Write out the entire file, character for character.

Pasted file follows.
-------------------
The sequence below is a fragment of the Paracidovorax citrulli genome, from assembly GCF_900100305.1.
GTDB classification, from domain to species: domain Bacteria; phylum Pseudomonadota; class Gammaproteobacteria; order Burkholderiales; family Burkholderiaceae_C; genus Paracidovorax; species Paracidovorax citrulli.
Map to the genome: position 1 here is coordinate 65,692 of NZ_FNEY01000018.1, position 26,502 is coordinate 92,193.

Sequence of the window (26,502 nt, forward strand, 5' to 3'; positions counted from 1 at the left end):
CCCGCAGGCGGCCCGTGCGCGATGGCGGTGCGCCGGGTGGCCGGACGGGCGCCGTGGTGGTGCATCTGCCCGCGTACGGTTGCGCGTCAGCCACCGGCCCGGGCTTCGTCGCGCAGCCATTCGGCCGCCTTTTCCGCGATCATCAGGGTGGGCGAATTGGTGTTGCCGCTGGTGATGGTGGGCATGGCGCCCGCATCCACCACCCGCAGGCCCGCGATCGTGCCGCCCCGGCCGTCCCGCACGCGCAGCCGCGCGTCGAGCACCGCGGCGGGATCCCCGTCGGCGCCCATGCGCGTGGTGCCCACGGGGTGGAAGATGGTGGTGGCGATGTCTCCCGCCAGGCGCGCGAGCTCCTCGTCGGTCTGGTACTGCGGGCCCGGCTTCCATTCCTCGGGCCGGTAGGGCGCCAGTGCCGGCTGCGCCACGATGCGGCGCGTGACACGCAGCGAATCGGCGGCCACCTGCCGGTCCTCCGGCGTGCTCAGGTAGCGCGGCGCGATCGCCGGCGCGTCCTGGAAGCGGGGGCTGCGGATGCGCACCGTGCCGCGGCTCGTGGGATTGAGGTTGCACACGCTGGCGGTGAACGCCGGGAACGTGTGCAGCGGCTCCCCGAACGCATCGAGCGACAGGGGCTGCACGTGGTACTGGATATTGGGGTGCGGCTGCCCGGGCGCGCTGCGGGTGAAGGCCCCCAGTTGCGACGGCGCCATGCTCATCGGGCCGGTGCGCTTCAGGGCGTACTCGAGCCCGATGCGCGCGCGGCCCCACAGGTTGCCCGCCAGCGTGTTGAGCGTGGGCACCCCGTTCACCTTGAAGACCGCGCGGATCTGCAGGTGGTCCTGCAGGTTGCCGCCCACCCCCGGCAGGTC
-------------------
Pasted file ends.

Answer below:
The sequence below is a fragment of the Paracidovorax citrulli genome, from assembly GCF_900100305.1.
GTDB classification, from domain to species: domain Bacteria; phylum Pseudomonadota; class Gammaproteobacteria; order Burkholderiales; family Burkholderiaceae_C; genus Paracidovorax; species Paracidovorax citrulli.
Map to the genome: position 1 here is coordinate 65,692 of NZ_FNEY01000018.1, position 26,502 is coordinate 92,193.

Sequence of the window (26,502 nt, forward strand, 5' to 3'; positions counted from 1 at the left end):
CCCGCAGGCGGCCCGTGCGCGATGGCGGTGCGCCGGGTGGCCGGACGGGCGCCGTGGTGGTGCATCTGCCCGCGTACGGTTGCGCGTCAGCCACCGGCCCGGGCTTCGTCGCGCAGCCATTCGGCCGCCTTTTCCGCGATCATCAGGGTGGGCGAATTGGTGTTGCCGCTGGTGATGGTGGGCATGGCGCCCGCATCCACCACCCGCAGGCCCGCGATCGTGCCGCCCCGGCCGTCCCGCACGCGCAGCCGCGCGTCGAGCACCGCGGCGGGATCCCCGTCGGCGCCCATGCGCGTGGTGCCCACGGGGTGGAAGATGGTGGTGGCGATGTCTCCCGCCAGGCGCGCGAGCTCCTCGTCGGTCTGGTACTGCGGGCCCGGCTTCCATTCCTCGGGCCGGTAGGGCGCCAGTGCCGGCTGCGCCACGATGCGGCGCGTGACACGCAGCGAATCGGCGGCCACCTGCCGGTCCTCCGGCGTGCTCAGGTAGCGCGGCGCGATCGCCGGCGCGTCCTGGAAGCGGGGGCTGCGGATGCGCACCGTGCCGCGGCTCGTGGGATTGAGGTTGCACACGCTGGCGGTGAACGCCGGGAACGTGTGCAGCGGCTCCCCGAACGCATCGAGCGACAGGGGCTGCACGTGGTACTGGATATTGGGGTGCGGCTGCCCGGGCGCGCTGCGGGTGAAGGCCCCCAGTTGCGACGGCGCCATGCTCATCGGGCCGGTGCGCTTCAGGGCGTACTCGAGCCCGATGCGCGCGCGGCCCCACAGGTTGCCCGCCAGCGTGTTGAGCGTGGGCACCCCGTTCACCTTGAAGACCGCGCGGATCTGCAGGTGGTCCTGCAGGTTGCCGCCCACCCCCGGCAGGTC